To test the processes considered above, we sampled ex-Army members and measured their subclinical levels of depression. We then examined the relationship between the absolute level of Soldier social identification, on one hand, and levels of depression, on the other. In doing so, we recognized that the main effect of this variable could be moderated by the ex-Army members’ levels of perceived social connection with their former Soldier in-group. For example, the potential positive relationship between Soldier identity strength and depression may only occur among those who no longer have any sense of connection with their former Soldier in-group. For this reason, self-reported connection with the Soldier in-group was also measured, and was examined as a potential moderator of the absolute level of social identification of Soldier.
Aims and hypotheses
This study aimed to contribute to the understanding of social identity transition by examining the relationship between the social identity strength of a former exclusive identity and mental health. The study used an ex-Army population, as this population was expected to have a strong and enduring social identity as Soldiers.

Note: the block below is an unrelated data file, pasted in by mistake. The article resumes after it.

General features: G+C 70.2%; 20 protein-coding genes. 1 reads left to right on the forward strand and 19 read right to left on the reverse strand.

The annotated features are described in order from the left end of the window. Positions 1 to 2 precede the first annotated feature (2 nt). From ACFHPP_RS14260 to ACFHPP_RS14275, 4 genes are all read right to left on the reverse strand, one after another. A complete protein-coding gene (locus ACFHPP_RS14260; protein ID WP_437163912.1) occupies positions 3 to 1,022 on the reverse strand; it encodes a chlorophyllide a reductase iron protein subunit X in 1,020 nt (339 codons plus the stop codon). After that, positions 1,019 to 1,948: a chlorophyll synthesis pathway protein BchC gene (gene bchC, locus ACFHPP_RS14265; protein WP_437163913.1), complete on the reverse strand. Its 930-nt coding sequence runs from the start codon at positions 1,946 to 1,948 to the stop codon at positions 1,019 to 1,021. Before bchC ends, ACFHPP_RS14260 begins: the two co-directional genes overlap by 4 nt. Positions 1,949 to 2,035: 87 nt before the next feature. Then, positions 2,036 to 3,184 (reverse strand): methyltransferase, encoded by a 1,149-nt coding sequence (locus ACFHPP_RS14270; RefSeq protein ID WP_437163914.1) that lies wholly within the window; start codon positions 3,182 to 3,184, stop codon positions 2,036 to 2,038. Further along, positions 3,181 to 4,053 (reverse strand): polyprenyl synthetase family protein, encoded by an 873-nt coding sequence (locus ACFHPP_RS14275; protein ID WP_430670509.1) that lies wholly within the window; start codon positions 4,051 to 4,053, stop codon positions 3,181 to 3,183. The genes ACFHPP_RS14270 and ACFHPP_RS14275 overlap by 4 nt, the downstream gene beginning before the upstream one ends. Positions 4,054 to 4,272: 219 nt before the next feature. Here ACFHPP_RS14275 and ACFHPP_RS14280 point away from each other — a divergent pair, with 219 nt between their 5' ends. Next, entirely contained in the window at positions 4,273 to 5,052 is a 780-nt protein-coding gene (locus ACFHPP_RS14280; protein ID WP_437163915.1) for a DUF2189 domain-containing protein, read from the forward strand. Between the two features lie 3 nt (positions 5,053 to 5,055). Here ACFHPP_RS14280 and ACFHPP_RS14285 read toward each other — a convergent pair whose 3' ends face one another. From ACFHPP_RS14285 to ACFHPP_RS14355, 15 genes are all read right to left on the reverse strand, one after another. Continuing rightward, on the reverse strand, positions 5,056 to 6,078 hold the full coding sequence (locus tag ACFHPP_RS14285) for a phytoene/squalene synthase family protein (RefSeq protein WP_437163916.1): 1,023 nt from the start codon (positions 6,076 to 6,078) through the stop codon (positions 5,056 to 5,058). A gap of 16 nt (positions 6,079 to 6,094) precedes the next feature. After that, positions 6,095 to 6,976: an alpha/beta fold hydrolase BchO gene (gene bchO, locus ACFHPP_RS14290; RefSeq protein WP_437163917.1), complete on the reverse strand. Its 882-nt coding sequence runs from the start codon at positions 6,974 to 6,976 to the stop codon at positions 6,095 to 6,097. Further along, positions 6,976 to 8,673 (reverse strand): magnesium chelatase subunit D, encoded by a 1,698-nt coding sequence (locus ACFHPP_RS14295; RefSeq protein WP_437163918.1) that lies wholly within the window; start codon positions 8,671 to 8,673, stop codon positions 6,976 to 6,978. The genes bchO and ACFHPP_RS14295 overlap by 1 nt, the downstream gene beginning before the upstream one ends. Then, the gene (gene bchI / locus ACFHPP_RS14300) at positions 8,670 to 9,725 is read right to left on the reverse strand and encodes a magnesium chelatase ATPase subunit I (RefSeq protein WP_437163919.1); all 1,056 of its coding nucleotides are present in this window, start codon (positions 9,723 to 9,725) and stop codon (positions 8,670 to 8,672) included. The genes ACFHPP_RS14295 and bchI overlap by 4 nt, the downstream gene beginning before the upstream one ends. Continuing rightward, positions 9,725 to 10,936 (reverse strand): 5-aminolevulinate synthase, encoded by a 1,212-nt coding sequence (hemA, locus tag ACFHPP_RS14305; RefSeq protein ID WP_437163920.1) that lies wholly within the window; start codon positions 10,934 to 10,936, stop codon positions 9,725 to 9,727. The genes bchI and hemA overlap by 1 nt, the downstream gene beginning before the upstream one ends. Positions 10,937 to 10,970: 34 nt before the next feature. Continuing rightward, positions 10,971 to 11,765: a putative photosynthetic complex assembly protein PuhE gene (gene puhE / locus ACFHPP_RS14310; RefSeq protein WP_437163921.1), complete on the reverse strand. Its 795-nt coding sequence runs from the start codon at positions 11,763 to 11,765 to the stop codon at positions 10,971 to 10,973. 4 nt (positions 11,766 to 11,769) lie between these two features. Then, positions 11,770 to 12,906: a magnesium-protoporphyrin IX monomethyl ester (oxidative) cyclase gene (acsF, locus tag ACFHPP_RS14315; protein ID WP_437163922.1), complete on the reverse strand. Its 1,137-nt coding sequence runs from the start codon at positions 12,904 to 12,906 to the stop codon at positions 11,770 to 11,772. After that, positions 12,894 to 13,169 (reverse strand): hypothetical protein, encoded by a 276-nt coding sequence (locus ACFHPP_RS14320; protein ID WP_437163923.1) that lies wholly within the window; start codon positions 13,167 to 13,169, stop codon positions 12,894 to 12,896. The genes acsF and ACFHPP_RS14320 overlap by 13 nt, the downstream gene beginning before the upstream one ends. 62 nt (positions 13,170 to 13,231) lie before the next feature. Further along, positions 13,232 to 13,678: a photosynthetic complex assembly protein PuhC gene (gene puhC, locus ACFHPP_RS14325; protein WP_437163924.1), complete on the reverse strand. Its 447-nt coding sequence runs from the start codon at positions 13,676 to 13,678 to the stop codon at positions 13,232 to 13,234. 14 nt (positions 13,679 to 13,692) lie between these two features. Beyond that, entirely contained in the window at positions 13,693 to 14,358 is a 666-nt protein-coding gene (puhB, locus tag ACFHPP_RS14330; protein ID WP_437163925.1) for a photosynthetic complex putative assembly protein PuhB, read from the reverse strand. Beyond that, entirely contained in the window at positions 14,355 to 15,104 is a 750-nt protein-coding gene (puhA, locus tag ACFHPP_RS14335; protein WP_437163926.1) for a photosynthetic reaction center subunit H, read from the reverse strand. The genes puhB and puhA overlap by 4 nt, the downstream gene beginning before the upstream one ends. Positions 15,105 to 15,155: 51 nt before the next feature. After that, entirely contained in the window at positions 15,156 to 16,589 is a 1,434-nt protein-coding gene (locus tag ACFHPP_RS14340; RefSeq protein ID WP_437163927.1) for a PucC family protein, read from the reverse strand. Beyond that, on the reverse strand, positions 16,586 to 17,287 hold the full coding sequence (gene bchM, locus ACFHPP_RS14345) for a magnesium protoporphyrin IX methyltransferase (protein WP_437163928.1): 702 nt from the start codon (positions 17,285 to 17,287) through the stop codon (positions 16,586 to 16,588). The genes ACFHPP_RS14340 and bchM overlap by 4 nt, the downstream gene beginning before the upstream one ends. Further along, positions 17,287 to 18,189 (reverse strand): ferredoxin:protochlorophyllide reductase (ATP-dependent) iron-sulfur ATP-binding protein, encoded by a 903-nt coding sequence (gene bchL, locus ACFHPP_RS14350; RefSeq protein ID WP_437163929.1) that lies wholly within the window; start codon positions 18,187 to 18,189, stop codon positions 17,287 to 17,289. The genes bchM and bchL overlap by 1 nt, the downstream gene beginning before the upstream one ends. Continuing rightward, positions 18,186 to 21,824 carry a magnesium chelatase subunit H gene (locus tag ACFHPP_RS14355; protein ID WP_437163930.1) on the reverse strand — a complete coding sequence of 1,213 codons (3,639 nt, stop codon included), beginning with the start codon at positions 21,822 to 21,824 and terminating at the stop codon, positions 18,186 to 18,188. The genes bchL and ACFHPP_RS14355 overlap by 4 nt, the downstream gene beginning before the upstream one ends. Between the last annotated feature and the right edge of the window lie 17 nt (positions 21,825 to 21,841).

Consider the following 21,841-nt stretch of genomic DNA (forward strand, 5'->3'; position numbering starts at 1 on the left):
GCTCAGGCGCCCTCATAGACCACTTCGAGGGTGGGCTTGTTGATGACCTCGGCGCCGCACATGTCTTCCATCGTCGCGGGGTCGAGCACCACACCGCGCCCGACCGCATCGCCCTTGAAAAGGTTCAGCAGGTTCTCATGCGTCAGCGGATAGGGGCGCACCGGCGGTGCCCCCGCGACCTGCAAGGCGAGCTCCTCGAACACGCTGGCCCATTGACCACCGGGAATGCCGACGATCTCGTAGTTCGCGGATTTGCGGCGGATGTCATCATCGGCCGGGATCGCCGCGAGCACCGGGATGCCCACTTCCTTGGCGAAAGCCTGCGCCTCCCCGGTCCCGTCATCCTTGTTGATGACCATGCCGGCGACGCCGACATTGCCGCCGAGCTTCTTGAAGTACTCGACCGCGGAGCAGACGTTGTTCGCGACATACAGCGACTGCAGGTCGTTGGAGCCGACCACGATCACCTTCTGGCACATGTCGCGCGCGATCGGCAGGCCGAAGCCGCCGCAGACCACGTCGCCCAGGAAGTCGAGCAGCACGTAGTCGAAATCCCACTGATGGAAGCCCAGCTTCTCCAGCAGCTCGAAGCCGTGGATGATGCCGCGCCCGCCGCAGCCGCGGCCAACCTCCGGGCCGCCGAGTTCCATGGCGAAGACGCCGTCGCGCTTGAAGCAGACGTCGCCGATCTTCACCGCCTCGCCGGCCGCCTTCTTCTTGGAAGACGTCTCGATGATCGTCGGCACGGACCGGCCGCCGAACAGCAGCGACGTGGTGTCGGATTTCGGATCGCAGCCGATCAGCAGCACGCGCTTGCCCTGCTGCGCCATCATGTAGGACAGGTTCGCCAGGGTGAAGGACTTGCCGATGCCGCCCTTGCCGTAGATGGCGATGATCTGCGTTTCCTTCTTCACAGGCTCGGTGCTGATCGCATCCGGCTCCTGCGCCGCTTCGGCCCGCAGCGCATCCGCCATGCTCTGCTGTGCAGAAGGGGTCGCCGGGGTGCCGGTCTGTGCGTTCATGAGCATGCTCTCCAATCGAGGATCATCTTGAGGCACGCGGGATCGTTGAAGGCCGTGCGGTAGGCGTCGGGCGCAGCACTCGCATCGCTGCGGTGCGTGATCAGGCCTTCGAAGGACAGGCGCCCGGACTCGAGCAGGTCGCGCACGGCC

Two hypotheses were proposed. It was first hypothesised that stronger levels of Soldier identification within ex-Army members would be associated with higher levels of depressive symptoms. Furthermore, it was predicted that this relationship between the strength of the Soldier identification and depression would be moderated by those individuals’ levels of perceived connectedness to their former Soldier in-group. Specifically, it was hypothesized that participants with a high strength of Soldier identification possessing high levels of perceived social connection to their former Soldier in-group would have lower levels of depressive symptoms than high Soldier identifiers with low levels of perceived social connection to their former Soldier in-group; this relationship was not expected for low Soldier identifiers.